The noteworthy details of the decorations on this plate are those illustrated at a. These are appendages from girdles such as worn by male figures; an example is Fig. The material of this appendage may be possibly of painted leather, wool Embroidered linen, or linen with metal mounts. C.; she is wearing two garments—namely, a skirt and cloak. in which the Egyptian influence is equally strongly marked; in this case, again, the garments are all rectangular pieces of material, the sleeves in one with the tunic. Bring it round to front of waist and pin it to the corners a and c at the left side of waist in front, passing the garment on round the front; tuck in a few pleats in centre front into the waist cord, then pass it round right side of waist and upwards across the back over the left shoulder, downwards across the breast to right side of waist; here pass a loop of material over the left wrist as shown in diagram; now pass a girdle round the waist over the entire drapery, knot it at right side of waist, confining the drapery as illustrated in Fig. Here are three other varieties of Egyptian costume. It was probably made of leather or quilted linen (plan, Fig. This figure is also wearing one of the characteristic belts with appendages (for detail see Plate IX., a and b). 6, but in addition has a stiff corselet (Plan 22a) of leather or quilted linen which is fastened at the side; the date of this figure is 1300 B. To judge from the most ancient representation that we possess, the Egyptians of the Old Kingdom (c. C.) wore a loincloth made of woven material, which was wrapped several times round the body and kept in place by a girdle.However, the older types of costume did not disappear as the new ones were introduced, but all continued to be worn contemporaneously.The dates of most of the costumes in this volume are given with their description, and have been verified at the British Museum.Many beautiful painted illustrations of this girdle appendage are to be found in the British Museum; e is from a feather fan. This skirt, which is frequently worn alone without the cloak, as shown in Fig. 14 are rectangular pieces of material; the tunic is two straight pieces of stuff sewn up the sides; the top edge is divided into three parts by pinning; these openings form the neck and arm-holes. To knot the cloak to the over-skirt, as shown in this figure, the fullness of the over-skirt should be bunched up in one hand; the two corners of the cloak are taken in the other hand and twisted together round the skirt in a knot. shows the fourth division of Egyptian costume — namely, the “Type of the Shawl or Drapery.” Several varieties of this type are illustrated. They have many resemblances to the draping of the well-known Indian sari of modern times. The ingenuity displayed in the draping of these costumes can only be realized when they are actually done upon a model. 18a and hold it at right side of waist in front, pass the edge a-b round back of waist to the left side and across the front of waist, pass it round the right side again under the right arm towards the back and upwards over the left shoulder; tie the corner a to corner b in front. In addition to this a wrap or a speckled skin was hung over the shoulders.12, is cut to exactly the same width top and bottom. The figure wears underneath a long tunic, and over this, tightening it in at the waist, an Egyptian skirt; a small Egyptian scarf is knotted to the skirt in similar fashion to the costume in Fig. The fourth division of Egyptian costume is shown in the examples on Plate X. It should be noted with regard to all Egyptian costumes of the more fully draped type that the entire draperies seem to radiate from one point, usually a knot at the waist, with very beautiful effect. 16, which is a modern drawing of Plate X., tie a cord round the waist, tuck in comer b (see plan. 16a) at left side of waist, pass round the back and round the right side to front again; make some pleats and tuck them in in centre front of waist, then pass round back again to right side; catch up the whole drapery and throw it upwards from right-hand side of waist under left arm-pit, pass on round the back and over the right shoulder towards front, then throw the remaining portion of garment across the chest and backwards over the left shoulder; take corner a and bring it round under right arm-pit, release corner b which you first tucked in, and tie it to “corner a. This costume continued right up to the time when the so-called Old Kingdom reached its highest brilliance, and the beauty and costliness of material and draping were the only marks that distinguished monarch and nobles from the lower classes.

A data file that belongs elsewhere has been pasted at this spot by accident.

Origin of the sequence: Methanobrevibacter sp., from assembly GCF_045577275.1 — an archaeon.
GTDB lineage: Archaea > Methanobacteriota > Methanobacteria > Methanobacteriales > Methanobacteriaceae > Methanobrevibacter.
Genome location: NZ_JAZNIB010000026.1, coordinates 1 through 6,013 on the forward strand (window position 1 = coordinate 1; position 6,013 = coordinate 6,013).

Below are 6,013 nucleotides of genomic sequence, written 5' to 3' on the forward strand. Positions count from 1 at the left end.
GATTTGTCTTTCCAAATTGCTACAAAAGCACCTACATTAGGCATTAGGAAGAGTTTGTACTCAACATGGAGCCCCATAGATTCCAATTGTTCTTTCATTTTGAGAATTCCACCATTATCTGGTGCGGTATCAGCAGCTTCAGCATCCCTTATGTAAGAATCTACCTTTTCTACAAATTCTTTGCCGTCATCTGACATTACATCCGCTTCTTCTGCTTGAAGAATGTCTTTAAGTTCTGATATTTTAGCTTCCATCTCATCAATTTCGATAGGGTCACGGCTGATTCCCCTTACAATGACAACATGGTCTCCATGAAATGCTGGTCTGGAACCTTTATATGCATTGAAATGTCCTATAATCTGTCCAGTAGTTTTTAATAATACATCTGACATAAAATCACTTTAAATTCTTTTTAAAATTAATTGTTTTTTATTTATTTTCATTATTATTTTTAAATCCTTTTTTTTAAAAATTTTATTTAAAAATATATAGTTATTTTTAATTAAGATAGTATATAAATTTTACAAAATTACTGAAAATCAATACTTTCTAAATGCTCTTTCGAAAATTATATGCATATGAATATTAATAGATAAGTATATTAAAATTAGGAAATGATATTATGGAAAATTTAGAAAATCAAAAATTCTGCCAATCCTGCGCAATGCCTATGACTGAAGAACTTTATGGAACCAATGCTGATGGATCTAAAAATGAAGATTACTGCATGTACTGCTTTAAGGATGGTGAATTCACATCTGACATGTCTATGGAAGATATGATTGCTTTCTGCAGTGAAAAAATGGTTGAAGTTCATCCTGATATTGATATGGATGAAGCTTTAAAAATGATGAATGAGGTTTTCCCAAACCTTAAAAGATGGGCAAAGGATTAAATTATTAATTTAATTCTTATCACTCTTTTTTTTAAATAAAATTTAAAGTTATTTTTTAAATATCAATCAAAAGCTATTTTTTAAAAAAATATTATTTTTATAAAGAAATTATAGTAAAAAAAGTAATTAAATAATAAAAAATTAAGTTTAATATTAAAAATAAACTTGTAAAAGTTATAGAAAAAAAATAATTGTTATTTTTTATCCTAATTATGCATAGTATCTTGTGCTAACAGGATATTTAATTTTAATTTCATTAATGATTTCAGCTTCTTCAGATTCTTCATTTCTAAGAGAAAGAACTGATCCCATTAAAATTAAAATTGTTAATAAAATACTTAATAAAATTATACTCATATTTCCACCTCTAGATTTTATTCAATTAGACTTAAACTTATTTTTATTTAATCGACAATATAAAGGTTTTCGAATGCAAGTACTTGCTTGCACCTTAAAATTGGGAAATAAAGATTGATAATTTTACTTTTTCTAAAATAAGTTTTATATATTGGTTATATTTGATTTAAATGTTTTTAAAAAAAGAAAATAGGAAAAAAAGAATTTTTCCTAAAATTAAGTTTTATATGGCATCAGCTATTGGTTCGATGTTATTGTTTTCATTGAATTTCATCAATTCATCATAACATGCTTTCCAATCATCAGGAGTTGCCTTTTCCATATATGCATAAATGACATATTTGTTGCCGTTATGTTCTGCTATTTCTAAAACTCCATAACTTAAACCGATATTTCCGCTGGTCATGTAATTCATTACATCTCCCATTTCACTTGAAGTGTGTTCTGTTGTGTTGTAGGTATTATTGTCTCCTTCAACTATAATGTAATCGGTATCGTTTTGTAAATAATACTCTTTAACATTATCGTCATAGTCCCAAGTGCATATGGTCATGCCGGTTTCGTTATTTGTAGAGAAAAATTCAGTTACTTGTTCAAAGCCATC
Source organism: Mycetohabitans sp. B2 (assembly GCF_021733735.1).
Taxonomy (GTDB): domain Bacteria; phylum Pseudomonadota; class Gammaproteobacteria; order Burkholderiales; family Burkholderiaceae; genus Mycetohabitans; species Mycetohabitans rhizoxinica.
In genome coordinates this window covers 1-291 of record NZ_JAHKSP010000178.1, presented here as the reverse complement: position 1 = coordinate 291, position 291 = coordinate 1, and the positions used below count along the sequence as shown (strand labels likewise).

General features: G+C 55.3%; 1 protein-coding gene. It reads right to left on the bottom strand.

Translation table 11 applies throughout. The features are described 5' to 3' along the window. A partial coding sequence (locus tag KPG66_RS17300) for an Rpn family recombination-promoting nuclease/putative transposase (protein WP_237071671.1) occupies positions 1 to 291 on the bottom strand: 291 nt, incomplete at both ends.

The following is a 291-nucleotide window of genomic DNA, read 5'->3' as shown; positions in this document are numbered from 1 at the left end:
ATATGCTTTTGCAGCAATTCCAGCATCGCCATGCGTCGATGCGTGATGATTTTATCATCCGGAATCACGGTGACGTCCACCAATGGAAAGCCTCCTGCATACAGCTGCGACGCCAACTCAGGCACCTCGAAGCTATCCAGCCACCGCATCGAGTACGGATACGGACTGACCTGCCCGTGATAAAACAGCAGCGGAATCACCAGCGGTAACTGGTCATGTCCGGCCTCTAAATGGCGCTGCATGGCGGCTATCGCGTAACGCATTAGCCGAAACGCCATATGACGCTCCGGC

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Plate I., which dates 700 b.c., is an exact copy of an Egyptian drawing. 3 and 4 are put on over the head; the measurements given will fit a slim figure without underclothing. 2 was most probably a piece of linen of the same length as this garment but wide enough to lap about half round the figure and have a piece tucked in at the top to keep it closed.